On Saturday, I conducted a wedding for a couple where the man was my age and the woman about 10 years younger. They were sealing a friendship which had already lasted many years, and it reminded me that true marriage is not about love as the world thinks of it – a feeling that takes you over – but about love as Christians think of it – a steady ongoing care and concern for others. Normally, for younger couples, I preach quite strongly on this theme – that love is an act of will NOT a feeling – but it was great to relax with this couple and celebrate love in a rather different way.
We humans easily get overwhelmed by our feelings don’t we? That’s why some people stop coming to Church or even stop believing in God. They are looking for the wrong kind of God. Those who stop coming to Mass often say that they have stopped because they don’t get anything out of it; but what they mean is that they don’t feel they are getting anything out of it. It’s why some people turn to a more happy clappy Christianity which appeals to their feelings. But mostly Mass is not like that. God is present quietly, and comes to us like that, and we have to take that on trust without necessarily feeling anything.
In a similar way, those who don’t believe in God say “Show me this God, and then I will believe.” They think that because we Christians talk about God as a massive power, which he is, then they should feel God like that. They don’t understand that if God did reveal his power like that, we and they would have no choice but to believe – it would be so overwhelming. God chooses instead mostly to be with us simply and quietly, and that’s because God wants us to love him freely, not to be forced to obey because we are overwhelmed. This is because God is love, and true love is not a feeling that overwhelms us, but a quiet trust that lasts all through life.
Both our 1st Reading (1 Kings 19:9-13) and our Gospel (Matt 14:22-33) express this truth for us today. Elijah, hiding in the cave, wonders if God is in these powerful natural forces that make him feel afraid – the wind, the earthquake or the fire. The Reading says God was not in any of these, but what it surely means is that God did not show himself through any of these, for God is actually in all things unless they are evil. In doing this God is surely showing Elijah the relationship he wants with him, and so (as we all know) he reveals himself in what our translation calls “a gentle breeze”. Other translations have it as “a sound of sheer silence.”, which is rather good. Think what silence sounds like! But those of us who know the hymn that tells this story, will know it best as the “Still small voice of calm”. Each translation is an attempt to convey something of the wonder of the way God talked to Elijah, and talks to us.
The Gospel presents the same message in a different way, when Jesus appears to the disciples when they are “battling with a heavy sea”. Impulsive Peter, as usual, wants to be part of the action. At last, he thinks, Jesus is revealing his real power. Now no-one can doubt him, and all this talk of suffering and dying can be swept away. So now Peter decides to test his theory. Note what he says “If it is you.” Jesus then allows Peter to learn a hard lesson, that God is not a powerful magician who can throw some protective shield over us, so that we can be like Superman or Wonderwoman. Peter has to sink, almost to drown, and to learn that he will find God in his weakness not in his strength. He has to learn, as we do, that we need saving, that we need to cry out as he did “Lord save me”. And then comes a gentle hand, so gentle that we may not feel it, and yet is there, so gentle that it is a sound like silence, a still small voice, which tells us simply to trust, to have faith even in our darkest moments.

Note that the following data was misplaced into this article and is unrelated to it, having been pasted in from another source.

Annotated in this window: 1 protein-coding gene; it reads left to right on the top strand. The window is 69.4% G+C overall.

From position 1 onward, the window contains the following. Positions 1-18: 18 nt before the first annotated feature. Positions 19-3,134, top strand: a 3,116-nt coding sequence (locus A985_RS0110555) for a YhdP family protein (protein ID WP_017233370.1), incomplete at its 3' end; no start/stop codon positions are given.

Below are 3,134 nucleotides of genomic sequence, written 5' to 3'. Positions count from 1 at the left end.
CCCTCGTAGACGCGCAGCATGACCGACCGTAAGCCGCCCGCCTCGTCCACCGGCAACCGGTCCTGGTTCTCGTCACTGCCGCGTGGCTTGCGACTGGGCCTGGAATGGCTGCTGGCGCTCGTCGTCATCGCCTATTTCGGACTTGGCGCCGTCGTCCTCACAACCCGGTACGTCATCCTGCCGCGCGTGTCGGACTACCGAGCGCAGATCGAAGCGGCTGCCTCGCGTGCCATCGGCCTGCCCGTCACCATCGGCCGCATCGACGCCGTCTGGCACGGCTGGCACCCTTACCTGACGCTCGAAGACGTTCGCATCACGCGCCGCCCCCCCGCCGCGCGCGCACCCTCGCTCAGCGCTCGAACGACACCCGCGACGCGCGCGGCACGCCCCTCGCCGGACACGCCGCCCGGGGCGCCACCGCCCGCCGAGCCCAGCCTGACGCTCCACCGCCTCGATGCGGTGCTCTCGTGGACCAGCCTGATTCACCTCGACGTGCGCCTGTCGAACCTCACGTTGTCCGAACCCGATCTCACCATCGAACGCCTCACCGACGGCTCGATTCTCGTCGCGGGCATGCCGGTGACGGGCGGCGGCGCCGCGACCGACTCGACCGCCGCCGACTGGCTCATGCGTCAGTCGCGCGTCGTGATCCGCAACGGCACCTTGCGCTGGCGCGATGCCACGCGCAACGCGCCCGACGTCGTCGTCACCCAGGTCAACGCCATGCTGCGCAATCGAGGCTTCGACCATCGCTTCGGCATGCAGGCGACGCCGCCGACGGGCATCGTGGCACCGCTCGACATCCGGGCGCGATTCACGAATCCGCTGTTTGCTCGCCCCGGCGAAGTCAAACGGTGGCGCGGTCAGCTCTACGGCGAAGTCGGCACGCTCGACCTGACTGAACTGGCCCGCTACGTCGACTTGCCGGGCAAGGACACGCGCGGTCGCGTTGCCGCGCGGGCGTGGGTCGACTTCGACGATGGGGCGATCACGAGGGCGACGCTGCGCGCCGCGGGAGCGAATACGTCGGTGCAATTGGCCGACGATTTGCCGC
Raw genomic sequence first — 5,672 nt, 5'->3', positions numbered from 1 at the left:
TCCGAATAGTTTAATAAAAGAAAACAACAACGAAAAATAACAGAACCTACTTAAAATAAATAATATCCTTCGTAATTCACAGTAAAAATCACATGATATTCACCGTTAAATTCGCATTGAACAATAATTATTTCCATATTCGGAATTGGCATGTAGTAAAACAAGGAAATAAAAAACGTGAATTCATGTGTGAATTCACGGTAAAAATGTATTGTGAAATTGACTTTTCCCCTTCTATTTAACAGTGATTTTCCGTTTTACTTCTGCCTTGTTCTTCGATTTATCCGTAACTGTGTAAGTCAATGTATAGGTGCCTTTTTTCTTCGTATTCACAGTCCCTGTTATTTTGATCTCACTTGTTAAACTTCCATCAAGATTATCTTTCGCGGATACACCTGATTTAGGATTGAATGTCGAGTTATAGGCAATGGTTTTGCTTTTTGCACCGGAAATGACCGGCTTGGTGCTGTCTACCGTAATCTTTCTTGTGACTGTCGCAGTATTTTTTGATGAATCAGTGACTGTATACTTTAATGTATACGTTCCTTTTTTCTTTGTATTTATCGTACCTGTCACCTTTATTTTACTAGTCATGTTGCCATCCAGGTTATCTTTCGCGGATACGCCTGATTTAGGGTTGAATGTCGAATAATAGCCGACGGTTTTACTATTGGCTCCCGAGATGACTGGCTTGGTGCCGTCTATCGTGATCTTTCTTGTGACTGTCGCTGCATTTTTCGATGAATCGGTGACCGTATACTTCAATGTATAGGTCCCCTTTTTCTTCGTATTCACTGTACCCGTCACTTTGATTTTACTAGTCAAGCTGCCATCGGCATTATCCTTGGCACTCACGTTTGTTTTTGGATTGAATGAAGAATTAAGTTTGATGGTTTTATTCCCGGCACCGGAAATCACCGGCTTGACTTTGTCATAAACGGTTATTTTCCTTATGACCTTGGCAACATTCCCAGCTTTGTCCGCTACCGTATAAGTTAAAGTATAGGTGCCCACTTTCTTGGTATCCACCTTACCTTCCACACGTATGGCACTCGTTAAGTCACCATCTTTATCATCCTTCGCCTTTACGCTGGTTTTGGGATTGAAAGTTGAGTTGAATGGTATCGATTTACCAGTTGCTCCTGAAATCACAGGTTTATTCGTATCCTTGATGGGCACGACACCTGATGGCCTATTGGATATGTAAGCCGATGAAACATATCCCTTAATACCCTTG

Our 2nd Reading today (Romans 9:1-5) appears to have no connection with this theme at all. But actually it has. Paul is agonizing about his fellow Jews who cannot see that the Jesus who has died on the cross is the culmination of all their hopes, that he is the still small voice that Elijah heard so long before. Sadly most of them are still looking for a God who will show his power in a way that no-one can withstand. Only a few Jews realise the different way of Jesus. Supreme among them of course, is that simple Jewish girl whose day we celebrate on Tuesday. Mary, Our Lady, knew this. She knew that her strange quiet son was a full revelation of her God. She trusted in this even when everything went dark as she stood at the foot of the cross and still believed, whilst all his disciples but John had run away. This is why Mary is a model for all of us, of simple trust, and why we ask her regularly to pray for us, that we may have the faith she had, and thus come with her one day to see the glory, that for now is veiled from our sight.